In the beginning, there was a simple thing — be that nothing, something, or everything at once. From this simple, eternal implosion of reality exploded the elaborate fantasy of this divided physical realm. Perhaps even then there were seeds of division immanent to the physicality of this world. Before time and space, however, can we even speak of physical matter? Is not evolution contingent on the lack of total singularity, and its displacement by plurality? Perhaps. If so, James Mayall’s distinction (World Politics: Progress and Its Limits) between ‘pluralism’ and ‘solidarism’ has cosmopolitical significance (akin to the ‘cosmic’ event that gave birth to the new Millennium: the collapse of the Soviet Union in 1991 — preceded by the ‘cosmic’ fall of the Berlin Wall in 1989, as noted by David Runciman on Talking Politics, a podcast about the post-History saga of ‘Corbyn! Brexit! Trump!‘ in the confused cosmopolitics, albeit with a distinctively Baltic, Mediterranean, and Atlantic focus, of the 2010s). Let me explain.
Pluralism accepts the divided state of nature, and solidarism hopes to overcome it in a magical reunification of reality into its original singular essence — or, at least, a closer imitation thereof than the frail existence of our world of interdependence independence (as encapsulated in philosopher Gottfried Leibniz’s Monadology). There is also, as Mayall explains, a tripartite division between ‘realism’, following Machiavelli, ‘rationalism’, following Grotius, and ‘revolution’, following Kant. Perhaps missing here is the thought of Thomas Hobbes, a uniting (albeit often divisive) figure, especially in Mayall & Runciman’s intellectual home turf of Cambridge.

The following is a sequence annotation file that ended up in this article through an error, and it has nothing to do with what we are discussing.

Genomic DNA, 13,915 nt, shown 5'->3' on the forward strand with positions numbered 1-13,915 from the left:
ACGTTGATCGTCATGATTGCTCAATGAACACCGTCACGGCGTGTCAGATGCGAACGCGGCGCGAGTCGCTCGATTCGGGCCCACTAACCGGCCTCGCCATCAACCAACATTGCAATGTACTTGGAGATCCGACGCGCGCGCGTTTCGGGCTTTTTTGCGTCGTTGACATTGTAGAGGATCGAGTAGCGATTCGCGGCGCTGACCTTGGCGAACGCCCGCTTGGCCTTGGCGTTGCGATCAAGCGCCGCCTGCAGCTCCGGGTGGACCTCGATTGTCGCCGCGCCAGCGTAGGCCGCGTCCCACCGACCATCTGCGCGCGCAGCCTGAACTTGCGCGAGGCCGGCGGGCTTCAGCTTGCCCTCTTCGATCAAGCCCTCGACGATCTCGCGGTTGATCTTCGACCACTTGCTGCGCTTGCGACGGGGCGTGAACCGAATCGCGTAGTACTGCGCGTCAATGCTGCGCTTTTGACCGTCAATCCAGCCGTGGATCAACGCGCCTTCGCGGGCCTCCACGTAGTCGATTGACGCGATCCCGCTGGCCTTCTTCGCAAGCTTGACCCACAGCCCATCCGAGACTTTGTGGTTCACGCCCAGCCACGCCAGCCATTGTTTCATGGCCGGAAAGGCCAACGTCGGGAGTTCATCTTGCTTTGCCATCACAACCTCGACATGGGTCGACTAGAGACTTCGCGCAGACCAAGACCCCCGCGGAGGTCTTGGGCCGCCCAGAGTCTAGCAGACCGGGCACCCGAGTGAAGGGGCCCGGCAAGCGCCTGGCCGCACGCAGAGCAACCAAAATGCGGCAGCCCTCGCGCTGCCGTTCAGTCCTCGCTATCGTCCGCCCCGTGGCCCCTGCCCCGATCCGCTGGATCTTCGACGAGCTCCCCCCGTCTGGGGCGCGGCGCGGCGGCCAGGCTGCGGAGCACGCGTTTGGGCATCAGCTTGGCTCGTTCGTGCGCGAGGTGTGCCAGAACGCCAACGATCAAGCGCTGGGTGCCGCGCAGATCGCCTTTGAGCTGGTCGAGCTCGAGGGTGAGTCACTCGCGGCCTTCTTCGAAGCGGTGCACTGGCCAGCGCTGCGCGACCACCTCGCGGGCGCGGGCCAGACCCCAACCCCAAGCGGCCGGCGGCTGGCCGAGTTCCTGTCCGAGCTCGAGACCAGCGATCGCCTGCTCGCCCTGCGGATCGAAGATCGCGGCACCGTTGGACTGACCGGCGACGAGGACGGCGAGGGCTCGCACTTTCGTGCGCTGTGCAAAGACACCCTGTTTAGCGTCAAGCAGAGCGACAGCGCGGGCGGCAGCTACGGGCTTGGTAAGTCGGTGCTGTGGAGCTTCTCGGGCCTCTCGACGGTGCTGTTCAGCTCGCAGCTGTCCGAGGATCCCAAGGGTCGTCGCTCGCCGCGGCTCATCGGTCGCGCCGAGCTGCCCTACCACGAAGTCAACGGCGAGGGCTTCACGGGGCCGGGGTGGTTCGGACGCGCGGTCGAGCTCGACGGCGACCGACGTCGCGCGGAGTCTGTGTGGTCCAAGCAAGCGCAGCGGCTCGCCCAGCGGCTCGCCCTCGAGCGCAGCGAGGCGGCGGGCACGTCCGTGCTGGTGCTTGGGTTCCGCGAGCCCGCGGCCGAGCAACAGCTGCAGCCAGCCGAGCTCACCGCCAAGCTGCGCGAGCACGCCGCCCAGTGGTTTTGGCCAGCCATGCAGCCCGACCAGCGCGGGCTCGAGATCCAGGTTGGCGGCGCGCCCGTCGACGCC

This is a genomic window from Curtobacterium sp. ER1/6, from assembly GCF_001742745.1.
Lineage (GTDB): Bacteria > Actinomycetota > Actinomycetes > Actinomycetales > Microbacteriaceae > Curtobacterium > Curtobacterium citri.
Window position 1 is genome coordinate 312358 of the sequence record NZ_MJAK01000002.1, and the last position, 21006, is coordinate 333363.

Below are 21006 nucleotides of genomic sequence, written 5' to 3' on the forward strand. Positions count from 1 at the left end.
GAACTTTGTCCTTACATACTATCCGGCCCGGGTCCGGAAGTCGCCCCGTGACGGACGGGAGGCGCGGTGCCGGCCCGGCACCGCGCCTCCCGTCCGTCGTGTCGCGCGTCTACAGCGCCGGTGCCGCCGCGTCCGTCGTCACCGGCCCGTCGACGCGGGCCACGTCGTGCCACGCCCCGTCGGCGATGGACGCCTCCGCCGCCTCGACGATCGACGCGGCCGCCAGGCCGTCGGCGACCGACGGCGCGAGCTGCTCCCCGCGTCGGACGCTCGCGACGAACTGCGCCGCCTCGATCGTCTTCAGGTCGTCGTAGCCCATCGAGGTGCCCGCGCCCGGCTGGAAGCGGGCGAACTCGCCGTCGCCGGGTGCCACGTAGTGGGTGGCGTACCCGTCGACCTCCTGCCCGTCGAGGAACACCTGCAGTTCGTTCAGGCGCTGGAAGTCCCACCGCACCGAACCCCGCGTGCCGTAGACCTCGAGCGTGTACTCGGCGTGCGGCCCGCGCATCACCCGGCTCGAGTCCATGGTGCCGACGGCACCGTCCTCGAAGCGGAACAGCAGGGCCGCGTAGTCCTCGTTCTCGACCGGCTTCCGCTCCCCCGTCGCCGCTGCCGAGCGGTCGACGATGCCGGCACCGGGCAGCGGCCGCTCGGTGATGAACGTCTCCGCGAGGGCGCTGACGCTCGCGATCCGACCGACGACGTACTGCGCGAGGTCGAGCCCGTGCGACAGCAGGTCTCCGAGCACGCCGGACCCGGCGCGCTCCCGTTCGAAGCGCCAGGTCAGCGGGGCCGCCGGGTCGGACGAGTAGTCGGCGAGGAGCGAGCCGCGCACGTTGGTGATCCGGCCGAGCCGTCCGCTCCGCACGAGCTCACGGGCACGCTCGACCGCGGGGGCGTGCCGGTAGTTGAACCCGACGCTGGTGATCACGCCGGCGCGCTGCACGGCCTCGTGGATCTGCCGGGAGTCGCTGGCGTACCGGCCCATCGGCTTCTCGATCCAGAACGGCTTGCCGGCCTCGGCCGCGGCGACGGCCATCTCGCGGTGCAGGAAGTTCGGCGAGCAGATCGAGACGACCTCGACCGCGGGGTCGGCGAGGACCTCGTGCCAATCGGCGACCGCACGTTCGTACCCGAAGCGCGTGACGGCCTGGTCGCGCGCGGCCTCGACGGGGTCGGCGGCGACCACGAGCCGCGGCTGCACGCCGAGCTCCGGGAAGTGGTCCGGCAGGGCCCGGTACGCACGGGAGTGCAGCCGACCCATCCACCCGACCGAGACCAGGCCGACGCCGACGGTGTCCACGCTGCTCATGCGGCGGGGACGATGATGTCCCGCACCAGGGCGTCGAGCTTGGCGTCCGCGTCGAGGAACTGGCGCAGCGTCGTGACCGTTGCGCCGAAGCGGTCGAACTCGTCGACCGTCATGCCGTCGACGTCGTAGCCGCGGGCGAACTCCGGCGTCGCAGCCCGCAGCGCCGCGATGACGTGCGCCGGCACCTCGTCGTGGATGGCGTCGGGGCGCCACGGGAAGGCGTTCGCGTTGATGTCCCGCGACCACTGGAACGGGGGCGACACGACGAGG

For Hobbes, nature is constituted by a state of pluralistic division, and consequence conflict among warring individuals, or ‘persons’ by nature. There is, however, an escape: the person by fiction of the sovereign commonwealth, an artificial state, or ‘reall Unitie’ to overcome the fractured disunity of the condition of mere nature, in which life is ‘solitary, poore, nasty, brutish, and short’. Hobbes parades his middle ground as a Utopia, but the contradictory brilliance remains: through political society, we can incorporate both pessimistic pluralism and hopeful solidarism in the balance of law and power. LIBERTY, paradoxically, depends on the personal security which only political AUTHORITY affords — and secures. AMEN